by Paul Fleischman
Maricela's in kind of a tough spot. She's a young Mexican gal who feels like lots of people judge her based on her race alone. Plus, she worries that everyone disapproves of the fact that she's a pregnant teenager. All this adversity has made our girl quite the pessimist. And we can't blame her; Maricela is definitely dealing with some difficult issues.
But let's look at some of the sunnier parts of her life: she seems to have pretty helpful parents, and she has the support of her group for pregnant teens… even though she hates the director. And the place where Maricela really finds encouragement is not other than the community garden on Gibb Street:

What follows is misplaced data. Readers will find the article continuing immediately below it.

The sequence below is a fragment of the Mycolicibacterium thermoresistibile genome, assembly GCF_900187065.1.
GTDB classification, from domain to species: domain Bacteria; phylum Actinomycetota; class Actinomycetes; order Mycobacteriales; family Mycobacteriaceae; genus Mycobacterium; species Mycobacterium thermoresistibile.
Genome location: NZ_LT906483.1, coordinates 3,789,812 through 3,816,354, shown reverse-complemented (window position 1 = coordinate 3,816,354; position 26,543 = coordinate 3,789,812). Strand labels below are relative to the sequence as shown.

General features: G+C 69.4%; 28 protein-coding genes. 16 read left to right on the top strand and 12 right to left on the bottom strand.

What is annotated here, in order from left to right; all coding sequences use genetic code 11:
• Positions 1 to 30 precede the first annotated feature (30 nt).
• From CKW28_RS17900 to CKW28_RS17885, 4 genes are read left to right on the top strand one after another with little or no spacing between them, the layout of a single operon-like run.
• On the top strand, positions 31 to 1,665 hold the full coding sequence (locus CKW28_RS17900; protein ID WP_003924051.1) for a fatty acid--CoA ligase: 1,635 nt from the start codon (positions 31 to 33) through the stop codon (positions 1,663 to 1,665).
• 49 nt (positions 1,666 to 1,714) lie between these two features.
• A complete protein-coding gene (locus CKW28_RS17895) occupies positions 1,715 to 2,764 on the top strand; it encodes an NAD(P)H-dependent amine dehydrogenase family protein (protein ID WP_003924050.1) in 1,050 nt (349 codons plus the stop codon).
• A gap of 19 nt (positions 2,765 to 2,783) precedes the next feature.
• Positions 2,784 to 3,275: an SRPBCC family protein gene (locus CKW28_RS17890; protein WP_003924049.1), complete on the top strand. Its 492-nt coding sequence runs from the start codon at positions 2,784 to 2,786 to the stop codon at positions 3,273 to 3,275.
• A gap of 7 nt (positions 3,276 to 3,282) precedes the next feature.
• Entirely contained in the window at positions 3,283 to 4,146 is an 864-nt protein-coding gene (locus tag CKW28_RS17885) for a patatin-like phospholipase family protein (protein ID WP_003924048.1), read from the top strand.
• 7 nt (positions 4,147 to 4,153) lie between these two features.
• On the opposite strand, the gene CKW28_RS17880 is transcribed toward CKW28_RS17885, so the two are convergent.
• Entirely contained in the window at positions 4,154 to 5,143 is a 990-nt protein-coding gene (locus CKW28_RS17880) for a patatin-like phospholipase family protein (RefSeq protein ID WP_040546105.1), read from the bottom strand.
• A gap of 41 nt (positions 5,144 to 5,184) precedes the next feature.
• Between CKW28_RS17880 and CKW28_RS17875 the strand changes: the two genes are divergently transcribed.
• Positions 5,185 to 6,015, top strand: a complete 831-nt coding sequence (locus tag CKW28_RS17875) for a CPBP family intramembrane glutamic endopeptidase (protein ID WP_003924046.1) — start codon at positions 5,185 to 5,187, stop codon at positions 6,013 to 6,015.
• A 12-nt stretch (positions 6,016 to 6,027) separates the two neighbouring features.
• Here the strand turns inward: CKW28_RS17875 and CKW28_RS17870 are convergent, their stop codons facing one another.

This black woman, Leona, who had a garden and talked to us, came over and gave me some flowers she'd grown. They were yellow. She called 'em goldenrod and she said if I made 'em into tea it would help me with the delivery. She knew I didn't want to be pregnant. I could talk to her about it. (11.7)
Maricela spends a lot of her chapter telling us how she wishes she could have a miscarriage. And until she meets Leona, she doesn't have anyone to talk to about her feelings. So even though Maricela hates tending to plants in the garden, she does get to meet a friend who'll have a pretty positive impact on her life.
By the end of the chapter, Leona's chit chat about nature has Maricela thinking something she's never thought before: "for just that minute I stopped wishing my baby would die" (11.8). Is this a big transformation for Maricela? And do you think it'll stick?